Top Menu

Climate Crisis and Imperialism: The Unfair Demonization of the East

Climate Crisis and Imperialism: The Unfair Demonization of the East

Originally published: Crossfire KM by Ritwik Khanna (November 2, 2020)   | 

Last week in the presidential debate, Donald Trump said “Look at China, how filthy it is. Look at Russia. Look at India. It’s filthy. The air is filthy,” when asked about his decision to pull out of the Paris Climate Accord.(1) While the statement itself is largely (refreshingly) true, it once again brings to fore the question of responsibility sharing between nations whichever way one wants to categorise them–developed and developing, the West and the East, Global North and Global South, and so on.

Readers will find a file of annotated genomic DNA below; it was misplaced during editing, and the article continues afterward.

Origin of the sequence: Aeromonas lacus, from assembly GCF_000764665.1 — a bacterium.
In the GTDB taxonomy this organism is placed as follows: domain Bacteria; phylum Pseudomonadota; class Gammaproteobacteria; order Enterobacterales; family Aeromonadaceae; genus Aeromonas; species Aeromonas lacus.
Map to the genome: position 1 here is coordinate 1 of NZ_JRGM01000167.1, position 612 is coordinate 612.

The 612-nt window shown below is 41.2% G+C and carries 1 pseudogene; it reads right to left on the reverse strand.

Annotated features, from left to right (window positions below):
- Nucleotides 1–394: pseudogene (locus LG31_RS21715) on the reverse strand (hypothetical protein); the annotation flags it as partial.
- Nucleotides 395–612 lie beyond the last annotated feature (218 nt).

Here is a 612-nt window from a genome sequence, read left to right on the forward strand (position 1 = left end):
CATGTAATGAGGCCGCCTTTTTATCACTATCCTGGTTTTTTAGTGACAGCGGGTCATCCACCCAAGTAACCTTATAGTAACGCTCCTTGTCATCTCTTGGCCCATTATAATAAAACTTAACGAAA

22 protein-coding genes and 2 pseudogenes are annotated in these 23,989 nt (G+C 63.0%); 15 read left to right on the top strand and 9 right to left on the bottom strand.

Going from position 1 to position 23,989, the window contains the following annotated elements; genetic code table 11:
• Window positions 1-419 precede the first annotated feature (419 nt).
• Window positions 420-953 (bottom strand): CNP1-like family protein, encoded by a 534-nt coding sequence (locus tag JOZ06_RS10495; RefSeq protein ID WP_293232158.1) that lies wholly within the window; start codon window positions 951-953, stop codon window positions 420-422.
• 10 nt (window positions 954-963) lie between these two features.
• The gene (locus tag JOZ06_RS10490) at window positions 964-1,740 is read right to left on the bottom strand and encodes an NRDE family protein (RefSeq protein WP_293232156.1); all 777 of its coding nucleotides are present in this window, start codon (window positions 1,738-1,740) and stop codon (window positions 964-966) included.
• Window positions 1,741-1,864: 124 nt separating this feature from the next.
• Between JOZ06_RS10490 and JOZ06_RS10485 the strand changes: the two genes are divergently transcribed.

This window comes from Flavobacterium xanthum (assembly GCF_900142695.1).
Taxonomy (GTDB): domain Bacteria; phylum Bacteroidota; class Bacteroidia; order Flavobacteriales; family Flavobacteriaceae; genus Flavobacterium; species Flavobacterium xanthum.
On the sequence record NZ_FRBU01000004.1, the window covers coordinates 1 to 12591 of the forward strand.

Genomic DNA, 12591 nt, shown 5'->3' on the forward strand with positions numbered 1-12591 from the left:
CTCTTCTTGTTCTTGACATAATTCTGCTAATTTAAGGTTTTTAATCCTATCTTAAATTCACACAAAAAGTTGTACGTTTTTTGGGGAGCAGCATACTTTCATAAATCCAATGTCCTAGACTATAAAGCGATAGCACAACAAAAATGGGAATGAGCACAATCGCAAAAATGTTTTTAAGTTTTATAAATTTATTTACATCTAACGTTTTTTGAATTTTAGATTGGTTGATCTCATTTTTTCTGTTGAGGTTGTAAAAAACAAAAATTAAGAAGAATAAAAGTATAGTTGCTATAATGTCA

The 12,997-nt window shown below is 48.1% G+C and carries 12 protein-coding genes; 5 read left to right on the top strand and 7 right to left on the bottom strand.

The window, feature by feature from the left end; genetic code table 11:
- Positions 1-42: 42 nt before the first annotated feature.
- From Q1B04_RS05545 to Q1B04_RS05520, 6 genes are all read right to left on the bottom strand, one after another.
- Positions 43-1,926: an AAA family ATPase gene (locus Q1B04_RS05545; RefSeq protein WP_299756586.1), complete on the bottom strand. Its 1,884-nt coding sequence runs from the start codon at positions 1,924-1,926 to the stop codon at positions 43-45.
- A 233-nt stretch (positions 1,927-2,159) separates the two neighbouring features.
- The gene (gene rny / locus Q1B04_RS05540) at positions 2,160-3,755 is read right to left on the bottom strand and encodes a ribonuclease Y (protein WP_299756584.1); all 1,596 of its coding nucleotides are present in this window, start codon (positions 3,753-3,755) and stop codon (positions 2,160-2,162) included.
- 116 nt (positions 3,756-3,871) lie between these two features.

A clarification right at the start is that whatever the West does or rather doesn’t do, does not absolve developing countries of blame. There are measures that can and should have been adopted by countries like India and China to control pollution and their lax attitude is only exacerbating the problem at hand. According to a 2014 World Resources Institute report, he two countries combined contributed to 19% of the world’s cumulative emissions in the period between 1990 and 2011–a six percent increase if you widen the time frame to 1850-2011. This shows a clear rise in the pollution share corresponding to the rapid economic growth in the two countries but this share is dwarfed by that of America and Europe which is a huge 52% between 1850 and 2011.(2)